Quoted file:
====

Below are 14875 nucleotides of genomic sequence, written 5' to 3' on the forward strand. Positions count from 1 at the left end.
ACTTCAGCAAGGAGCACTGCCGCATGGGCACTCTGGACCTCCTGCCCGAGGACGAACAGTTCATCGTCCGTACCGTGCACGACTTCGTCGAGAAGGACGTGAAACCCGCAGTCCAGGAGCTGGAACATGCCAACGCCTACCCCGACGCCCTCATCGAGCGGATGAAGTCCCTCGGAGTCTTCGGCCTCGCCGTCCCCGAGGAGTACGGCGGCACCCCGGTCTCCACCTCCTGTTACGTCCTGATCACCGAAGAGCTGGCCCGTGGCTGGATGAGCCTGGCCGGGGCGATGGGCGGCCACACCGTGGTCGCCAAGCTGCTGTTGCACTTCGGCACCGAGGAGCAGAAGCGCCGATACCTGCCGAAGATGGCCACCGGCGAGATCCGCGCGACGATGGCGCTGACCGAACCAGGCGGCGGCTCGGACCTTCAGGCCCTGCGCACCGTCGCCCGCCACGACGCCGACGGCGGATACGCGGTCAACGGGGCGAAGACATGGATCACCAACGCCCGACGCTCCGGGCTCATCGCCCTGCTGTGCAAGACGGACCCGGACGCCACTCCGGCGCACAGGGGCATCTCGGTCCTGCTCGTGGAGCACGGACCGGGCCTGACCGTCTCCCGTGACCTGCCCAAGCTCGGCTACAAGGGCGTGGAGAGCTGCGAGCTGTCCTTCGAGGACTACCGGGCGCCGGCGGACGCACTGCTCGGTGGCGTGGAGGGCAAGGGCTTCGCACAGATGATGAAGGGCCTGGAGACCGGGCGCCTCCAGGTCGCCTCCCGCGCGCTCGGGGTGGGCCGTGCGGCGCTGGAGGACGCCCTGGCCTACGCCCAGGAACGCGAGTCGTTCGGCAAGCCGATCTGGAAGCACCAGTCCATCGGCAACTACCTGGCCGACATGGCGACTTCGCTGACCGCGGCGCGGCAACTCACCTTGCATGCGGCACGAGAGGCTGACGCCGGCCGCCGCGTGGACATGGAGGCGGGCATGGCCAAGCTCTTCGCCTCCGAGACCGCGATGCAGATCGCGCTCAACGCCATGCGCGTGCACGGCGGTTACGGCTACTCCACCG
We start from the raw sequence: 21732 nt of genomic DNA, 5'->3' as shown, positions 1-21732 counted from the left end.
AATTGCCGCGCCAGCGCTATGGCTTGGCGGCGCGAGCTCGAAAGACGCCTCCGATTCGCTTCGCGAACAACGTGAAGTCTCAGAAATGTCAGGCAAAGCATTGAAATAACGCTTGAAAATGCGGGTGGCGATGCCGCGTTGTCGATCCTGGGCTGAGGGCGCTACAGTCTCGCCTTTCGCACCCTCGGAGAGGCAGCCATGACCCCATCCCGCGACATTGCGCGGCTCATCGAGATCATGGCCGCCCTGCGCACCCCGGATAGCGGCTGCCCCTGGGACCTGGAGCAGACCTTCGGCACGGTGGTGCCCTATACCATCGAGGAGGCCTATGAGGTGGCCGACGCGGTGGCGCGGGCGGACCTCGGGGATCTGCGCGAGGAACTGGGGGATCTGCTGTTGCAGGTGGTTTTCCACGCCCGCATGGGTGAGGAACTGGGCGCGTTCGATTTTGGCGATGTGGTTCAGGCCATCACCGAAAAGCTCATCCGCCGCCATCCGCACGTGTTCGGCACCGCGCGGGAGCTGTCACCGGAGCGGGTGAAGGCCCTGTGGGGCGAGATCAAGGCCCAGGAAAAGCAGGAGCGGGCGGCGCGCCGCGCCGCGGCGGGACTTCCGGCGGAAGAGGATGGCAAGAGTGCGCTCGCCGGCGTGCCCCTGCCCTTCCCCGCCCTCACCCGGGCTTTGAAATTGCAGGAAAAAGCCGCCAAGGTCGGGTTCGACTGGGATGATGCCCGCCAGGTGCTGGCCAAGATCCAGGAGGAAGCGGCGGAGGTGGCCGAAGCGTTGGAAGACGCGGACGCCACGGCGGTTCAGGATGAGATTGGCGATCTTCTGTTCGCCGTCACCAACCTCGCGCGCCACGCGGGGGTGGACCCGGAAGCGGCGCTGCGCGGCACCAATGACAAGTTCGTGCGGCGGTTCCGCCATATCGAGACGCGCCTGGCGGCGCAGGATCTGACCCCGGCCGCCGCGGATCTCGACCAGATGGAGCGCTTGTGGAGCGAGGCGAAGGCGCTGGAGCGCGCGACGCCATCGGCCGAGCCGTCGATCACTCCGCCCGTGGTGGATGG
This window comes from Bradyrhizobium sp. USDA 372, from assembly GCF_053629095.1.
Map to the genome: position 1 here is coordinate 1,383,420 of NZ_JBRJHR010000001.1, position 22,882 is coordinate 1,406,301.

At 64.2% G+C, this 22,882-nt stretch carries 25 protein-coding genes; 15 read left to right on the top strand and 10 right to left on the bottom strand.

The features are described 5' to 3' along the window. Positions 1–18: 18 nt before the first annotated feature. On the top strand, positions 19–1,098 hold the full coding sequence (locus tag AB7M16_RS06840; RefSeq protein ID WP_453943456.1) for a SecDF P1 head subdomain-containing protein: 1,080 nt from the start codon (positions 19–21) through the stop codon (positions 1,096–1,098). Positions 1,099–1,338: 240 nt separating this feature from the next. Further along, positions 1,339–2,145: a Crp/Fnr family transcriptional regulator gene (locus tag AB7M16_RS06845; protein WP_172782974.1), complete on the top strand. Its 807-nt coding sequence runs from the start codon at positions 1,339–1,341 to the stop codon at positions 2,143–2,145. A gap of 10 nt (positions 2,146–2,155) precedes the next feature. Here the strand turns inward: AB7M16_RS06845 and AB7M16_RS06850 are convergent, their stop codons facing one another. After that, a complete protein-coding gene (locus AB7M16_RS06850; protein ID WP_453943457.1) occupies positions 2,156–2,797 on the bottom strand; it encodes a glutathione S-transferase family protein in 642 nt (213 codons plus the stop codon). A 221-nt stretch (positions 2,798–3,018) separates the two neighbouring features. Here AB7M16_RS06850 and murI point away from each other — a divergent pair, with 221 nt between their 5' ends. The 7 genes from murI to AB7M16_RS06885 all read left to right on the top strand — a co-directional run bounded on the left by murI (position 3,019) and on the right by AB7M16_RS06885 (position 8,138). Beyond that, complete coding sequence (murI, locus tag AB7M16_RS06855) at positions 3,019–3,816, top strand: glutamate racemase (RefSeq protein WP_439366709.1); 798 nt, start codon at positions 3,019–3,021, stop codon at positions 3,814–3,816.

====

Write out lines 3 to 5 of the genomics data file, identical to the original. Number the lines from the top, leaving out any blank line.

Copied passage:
We start from the raw sequence: 21732 nt of genomic DNA, 5'->3' as shown, positions 1-21732 counted from the left end.
AATTGCCGCGCCAGCGCTATGGCTTGGCGGCGCGAGCTCGAAAGACGCCTCCGATTCGCTTCGCGAACAACGTGAAGTCTCAGAAATGTCAGGCAAAGCATTGAAATAACGCTTGAAAATGCGGGTGGCGATGCCGCGTTGTCGATCCTGGGCTGAGGGCGCTACAGTCTCGCCTTTCGCACCCTCGGAGAGGCAGCCATGACCCCATCCCGCGACATTGCGCGGCTCATCGAGATCATGGCCGCCCTGCGCACCCCGGATAGCGGCTGCCCCTGGGACCTGGAGCAGACCTTCGGCACGGTGGTGCCCTATACCATCGAGGAGGCCTATGAGGTGGCCGACGCGGTGGCGCGGGCGGACCTCGGGGATCTGCGCGAGGAACTGGGGGATCTGCTGTTGCAGGTGGTTTTCCACGCCCGCATGGGTGAGGAACTGGGCGCGTTCGATTTTGGCGATGTGGTTCAGGCCATCACCGAAAAGCTCATCCGCCGCCATCCGCACGTGTTCGGCACCGCGCGGGAGCTGTCACCGGAGCGGGTGAAGGCCCTGTGGGGCGAGATCAAGGCCCAGGAAAAGCAGGAGCGGGCGGCGCGCCGCGCCGCGGCGGGACTTCCGGCGGAAGAGGATGGCAAGAGTGCGCTCGCCGGCGTGCCCCTGCCCTTCCCCGCCCTCACCCGGGCTTTGAAATTGCAGGAAAAAGCCGCCAAGGTCGGGTTCGACTGGGATGATGCCCGCCAGGTGCTGGCCAAGATCCAGGAGGAAGCGGCGGAGGTGGCCGAAGCGTTGGAAGACGCGGACGCCACGGCGGTTCAGGATGAGATTGGCGATCTTCTGTTCGCCGTCACCAACCTCGCGCGCCACGCGGGGGTGGACCCGGAAGCGGCGCTGCGCGGCACCAATGACAAGTTCGTGCGGCGGTTCCGCCATATCGAGACGCGCCTGGCGGCGCAGGATCTGACCCCGGCCGCCGCGGATCTCGACCAGATGGAGCGCTTGTGGAGCGAGGCGAAGGCGCTGGAGCGCGCGACGCCATCGGCCGAGCCGTCGATCACTCCGCCCGTGGTGGATGG
This window comes from Bradyrhizobium sp. USDA 372, from assembly GCF_053629095.1.